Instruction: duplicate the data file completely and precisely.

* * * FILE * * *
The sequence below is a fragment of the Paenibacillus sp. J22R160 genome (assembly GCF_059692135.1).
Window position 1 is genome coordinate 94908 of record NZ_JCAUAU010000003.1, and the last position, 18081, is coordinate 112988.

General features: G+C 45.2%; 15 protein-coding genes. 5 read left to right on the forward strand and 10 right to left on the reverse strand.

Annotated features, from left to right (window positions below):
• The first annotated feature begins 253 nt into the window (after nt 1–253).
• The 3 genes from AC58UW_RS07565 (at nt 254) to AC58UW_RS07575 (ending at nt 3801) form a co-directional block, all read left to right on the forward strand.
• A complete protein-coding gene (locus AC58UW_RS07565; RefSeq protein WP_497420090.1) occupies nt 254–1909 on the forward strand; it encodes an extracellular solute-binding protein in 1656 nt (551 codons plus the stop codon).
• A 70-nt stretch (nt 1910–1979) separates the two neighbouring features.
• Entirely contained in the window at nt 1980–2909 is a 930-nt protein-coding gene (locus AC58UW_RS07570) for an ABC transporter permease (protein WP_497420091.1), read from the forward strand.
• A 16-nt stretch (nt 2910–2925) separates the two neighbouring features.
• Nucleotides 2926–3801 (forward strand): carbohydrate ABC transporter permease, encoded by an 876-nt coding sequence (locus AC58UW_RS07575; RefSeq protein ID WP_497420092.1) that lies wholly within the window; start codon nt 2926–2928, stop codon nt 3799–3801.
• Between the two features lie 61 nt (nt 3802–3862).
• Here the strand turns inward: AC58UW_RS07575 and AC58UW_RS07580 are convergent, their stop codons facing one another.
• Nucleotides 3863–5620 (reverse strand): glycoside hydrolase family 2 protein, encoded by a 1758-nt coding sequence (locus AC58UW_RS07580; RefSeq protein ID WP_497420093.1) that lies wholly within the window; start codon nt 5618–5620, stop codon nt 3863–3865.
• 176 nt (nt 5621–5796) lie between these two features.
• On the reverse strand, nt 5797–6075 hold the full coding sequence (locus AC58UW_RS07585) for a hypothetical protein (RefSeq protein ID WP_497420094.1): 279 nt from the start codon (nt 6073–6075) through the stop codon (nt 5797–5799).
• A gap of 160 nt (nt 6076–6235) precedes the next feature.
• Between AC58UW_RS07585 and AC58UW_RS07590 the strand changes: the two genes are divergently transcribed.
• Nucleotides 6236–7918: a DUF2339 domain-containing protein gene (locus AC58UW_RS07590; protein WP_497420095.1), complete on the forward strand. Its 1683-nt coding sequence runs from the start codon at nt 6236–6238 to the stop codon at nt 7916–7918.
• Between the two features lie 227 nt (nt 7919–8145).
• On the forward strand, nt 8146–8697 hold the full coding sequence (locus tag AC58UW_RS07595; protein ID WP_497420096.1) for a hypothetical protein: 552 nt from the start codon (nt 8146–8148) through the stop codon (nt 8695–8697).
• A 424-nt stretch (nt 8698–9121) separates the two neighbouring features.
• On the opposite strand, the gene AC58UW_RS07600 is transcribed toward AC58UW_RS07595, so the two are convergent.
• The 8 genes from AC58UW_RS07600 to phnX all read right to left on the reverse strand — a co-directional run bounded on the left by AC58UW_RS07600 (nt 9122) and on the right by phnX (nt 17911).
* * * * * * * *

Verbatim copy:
The sequence below is a fragment of the Paenibacillus sp. J22R160 genome (assembly GCF_059692135.1).
Window position 1 is genome coordinate 94908 of record NZ_JCAUAU010000003.1, and the last position, 18081, is coordinate 112988.

General features: G+C 45.2%; 15 protein-coding genes. 5 read left to right on the forward strand and 10 right to left on the reverse strand.

Annotated features, from left to right (window positions below):
• The first annotated feature begins 253 nt into the window (after nt 1–253).
• The 3 genes from AC58UW_RS07565 (at nt 254) to AC58UW_RS07575 (ending at nt 3801) form a co-directional block, all read left to right on the forward strand.
• A complete protein-coding gene (locus AC58UW_RS07565; RefSeq protein WP_497420090.1) occupies nt 254–1909 on the forward strand; it encodes an extracellular solute-binding protein in 1656 nt (551 codons plus the stop codon).
• A 70-nt stretch (nt 1910–1979) separates the two neighbouring features.
• Entirely contained in the window at nt 1980–2909 is a 930-nt protein-coding gene (locus AC58UW_RS07570) for an ABC transporter permease (protein WP_497420091.1), read from the forward strand.
• A 16-nt stretch (nt 2910–2925) separates the two neighbouring features.
• Nucleotides 2926–3801 (forward strand): carbohydrate ABC transporter permease, encoded by an 876-nt coding sequence (locus AC58UW_RS07575; RefSeq protein ID WP_497420092.1) that lies wholly within the window; start codon nt 2926–2928, stop codon nt 3799–3801.
• Between the two features lie 61 nt (nt 3802–3862).
• Here the strand turns inward: AC58UW_RS07575 and AC58UW_RS07580 are convergent, their stop codons facing one another.
• Nucleotides 3863–5620 (reverse strand): glycoside hydrolase family 2 protein, encoded by a 1758-nt coding sequence (locus AC58UW_RS07580; RefSeq protein ID WP_497420093.1) that lies wholly within the window; start codon nt 5618–5620, stop codon nt 3863–3865.
• 176 nt (nt 5621–5796) lie between these two features.
• On the reverse strand, nt 5797–6075 hold the full coding sequence (locus AC58UW_RS07585) for a hypothetical protein (RefSeq protein ID WP_497420094.1): 279 nt from the start codon (nt 6073–6075) through the stop codon (nt 5797–5799).
• A gap of 160 nt (nt 6076–6235) precedes the next feature.
• Between AC58UW_RS07585 and AC58UW_RS07590 the strand changes: the two genes are divergently transcribed.
• Nucleotides 6236–7918: a DUF2339 domain-containing protein gene (locus AC58UW_RS07590; protein WP_497420095.1), complete on the forward strand. Its 1683-nt coding sequence runs from the start codon at nt 6236–6238 to the stop codon at nt 7916–7918.
• Between the two features lie 227 nt (nt 7919–8145).
• On the forward strand, nt 8146–8697 hold the full coding sequence (locus tag AC58UW_RS07595; protein ID WP_497420096.1) for a hypothetical protein: 552 nt from the start codon (nt 8146–8148) through the stop codon (nt 8695–8697).
• A 424-nt stretch (nt 8698–9121) separates the two neighbouring features.
• On the opposite strand, the gene AC58UW_RS07600 is transcribed toward AC58UW_RS07595, so the two are convergent.
• The 8 genes from AC58UW_RS07600 to phnX all read right to left on the reverse strand — a co-directional run bounded on the left by AC58UW_RS07600 (nt 9122) and on the right by phnX (nt 17911).